It took me about a minute to find a more suitable source, it could have been fixed rather than removed. I have restored the image with aforementioned reference. I also don't see how in the context of destruction of civilian targets, the mention of Putin being labelled a war criminal is "PoV". Seems like a rather unnecessary remark that could just as easily be made in the reverse. TylerBurden (talk) 20:47, 15 February 2024 (UTC)Reply[reply]
The problem is this is WP:SYNTH, even the source you added merely asserts he is a war criminal with no connection to the building in question. I don't know much about this conflict as a whole, but just a quick look at a map shows that Marupol and Zaporizhzhia aren't even remotely close, so what connection does that source have? I do agree with what RB pointed out, that it is a non sequitur.
It's not about it being a rare take - its about it failing verification and being original research. Information that fails verification or is original research can be removed at any time. The onus is not on me to fix it, the onus is on the one who wants it to be included. People can come to the conclusion on their own that a shelled residential building is a war crime, but explicitly adding it in there with no connection to the building itself, as an image caption isn't encyclopedic, it seems more like something you would see on a news outlet. DarmaniLink (talk) 21:09, 15 February 2024 (UTC)Reply[reply]
Images are used as a suppliment to text in the body of the article and improve the reader's understanding of the subject. The caption (Damage to a residential building in Zaporizhzhia following an airstrike on 9 October 2022. Putin has been labeled a war criminal by international experts) would draw a direct connection between the damage to this building and labelling Putin as a war criminal. That might be fine for a newspaper but we are not a newspaper and this falls too close to WP:SYNTH. The image is placed in a section on the Zaporizhzhia front where airstrikes on residential buildings occurred. It is not a section where war crimes are being discussed, where the deliberate targeting of civilians (and this image) to support such text would be relevant. In short, drop the extra sentence. Cinderella157 (talk) 00:47, 16 February 2024 (UTC)Reply[reply]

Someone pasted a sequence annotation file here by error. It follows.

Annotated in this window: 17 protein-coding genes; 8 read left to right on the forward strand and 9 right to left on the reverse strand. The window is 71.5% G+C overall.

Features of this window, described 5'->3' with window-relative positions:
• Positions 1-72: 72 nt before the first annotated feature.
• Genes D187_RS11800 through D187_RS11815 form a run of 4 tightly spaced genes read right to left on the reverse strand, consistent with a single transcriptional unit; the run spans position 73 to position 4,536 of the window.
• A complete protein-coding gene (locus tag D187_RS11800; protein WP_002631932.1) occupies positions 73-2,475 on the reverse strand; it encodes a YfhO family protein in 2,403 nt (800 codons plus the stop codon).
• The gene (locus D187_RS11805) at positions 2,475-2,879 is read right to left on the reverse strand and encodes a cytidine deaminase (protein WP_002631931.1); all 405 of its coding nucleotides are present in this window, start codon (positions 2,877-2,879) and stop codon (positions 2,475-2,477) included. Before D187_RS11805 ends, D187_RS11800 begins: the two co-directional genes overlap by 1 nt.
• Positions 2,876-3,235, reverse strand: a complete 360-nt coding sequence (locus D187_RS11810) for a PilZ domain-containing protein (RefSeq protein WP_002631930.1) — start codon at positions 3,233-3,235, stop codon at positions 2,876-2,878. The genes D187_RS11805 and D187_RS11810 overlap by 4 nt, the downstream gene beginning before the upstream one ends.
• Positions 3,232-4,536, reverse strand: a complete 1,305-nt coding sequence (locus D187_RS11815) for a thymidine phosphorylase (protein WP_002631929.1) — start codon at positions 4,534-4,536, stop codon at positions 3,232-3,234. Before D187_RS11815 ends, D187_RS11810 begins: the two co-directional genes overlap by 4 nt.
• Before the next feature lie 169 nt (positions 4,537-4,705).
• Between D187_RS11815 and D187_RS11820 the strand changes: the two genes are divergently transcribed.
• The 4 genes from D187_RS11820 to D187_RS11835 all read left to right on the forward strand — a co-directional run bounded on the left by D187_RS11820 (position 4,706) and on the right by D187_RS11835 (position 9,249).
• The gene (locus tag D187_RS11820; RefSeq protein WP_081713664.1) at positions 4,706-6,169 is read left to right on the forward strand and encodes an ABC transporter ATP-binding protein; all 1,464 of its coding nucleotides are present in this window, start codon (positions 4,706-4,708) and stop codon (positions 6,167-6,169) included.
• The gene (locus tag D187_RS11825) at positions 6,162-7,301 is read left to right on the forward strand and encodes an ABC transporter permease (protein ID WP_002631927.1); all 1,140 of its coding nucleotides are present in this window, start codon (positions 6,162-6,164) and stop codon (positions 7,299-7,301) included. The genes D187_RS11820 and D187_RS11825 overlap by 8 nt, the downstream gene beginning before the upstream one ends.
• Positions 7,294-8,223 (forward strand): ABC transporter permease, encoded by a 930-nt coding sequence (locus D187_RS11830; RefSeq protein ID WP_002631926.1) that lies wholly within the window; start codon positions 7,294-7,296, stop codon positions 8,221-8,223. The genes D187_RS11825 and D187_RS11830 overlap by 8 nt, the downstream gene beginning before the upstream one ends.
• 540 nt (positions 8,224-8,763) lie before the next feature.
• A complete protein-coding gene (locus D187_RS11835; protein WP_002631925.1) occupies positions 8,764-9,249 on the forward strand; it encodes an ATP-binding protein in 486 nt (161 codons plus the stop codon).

Looks to me that three editors agree with removing the sentence per Wikipedia policy, and only one editor, TylerBurden, argues to keep it and has re-inserted it. In the body of the article it says "Even the usually fractured United States Senate came together to call Putin a war criminal." If you want to add more to the article about the idea of Putin being a war criminal, you might suggest an edit here on the talk page that adds more to that bit of the body of the article, then wait for consensus before editing; but not insert the idea into the image caption (see arguments above). I suggest that the sentence be removed again, based on the discussion above, and not re-inserted unless there's a clear consensus to do so. TylerBurden, do the new sources you've cited mention this specific building and link it to the idea of Putin being a war criminal? Coppertwig (talk) 01:14, 16 February 2024 (UTC)Reply[reply]
Yeah, I agree it should definitely be removed and not reinserted without consensus. There seems to be consensus for its removal. DarmaniLink (talk) 01:42, 16 February 2024 (UTC)Reply[reply]
Removed. Neither source supports the statement as written (i.e. fails WP:V), and as this is material about a living person it is additionally subject to the stringent requirements of WP:BLP. Mr rnddude (talk) 01:53, 16 February 2024 (UTC)Reply[reply]

Assistance in invasion(s) summary[edit]

I have recently created and began working on the List of invasions in the 21st century. Obviously, this invasion and offensives amid the invasion are included in the list. I have a few short summaries already listed in the chart, but I would appreciate if anyone who is familiar with the invasion wants to help out. My current thought process is that anything significant related to the invasion/offensive needs to be mentioned in the summary. So, if anyone wants to help out, feel free to work on, improve, or completely rewrite the summaries in that list. The Weather Event Writer (Talk Page) 19:30, 18 February 2024 (UTC)Reply[reply]

We already have List of military engagements during the Russian invasion of Ukraine. I suggest that the appropriate course would be to link to that list rather than duplicating it. Cinderella157 (talk) 01:02, 19 February 2024 (UTC)Reply[reply]
Duplicating? I don't mean listing ever battle or engagement. Actually, there is multiple invasions for this war. For example, the Battle of Kherson and the Second battle of Lyman are in two separate invasions/campaigns. Linking that list to each of the 6 invasions during the war would be more duplication than writing a sentence or two about the few critical ones that led to geopolitical changes. I could link it in all six though if editors think that is better than sentence-form. The Weather Event Writer (Talk Page) 01:08, 19 February 2024 (UTC)Reply[reply]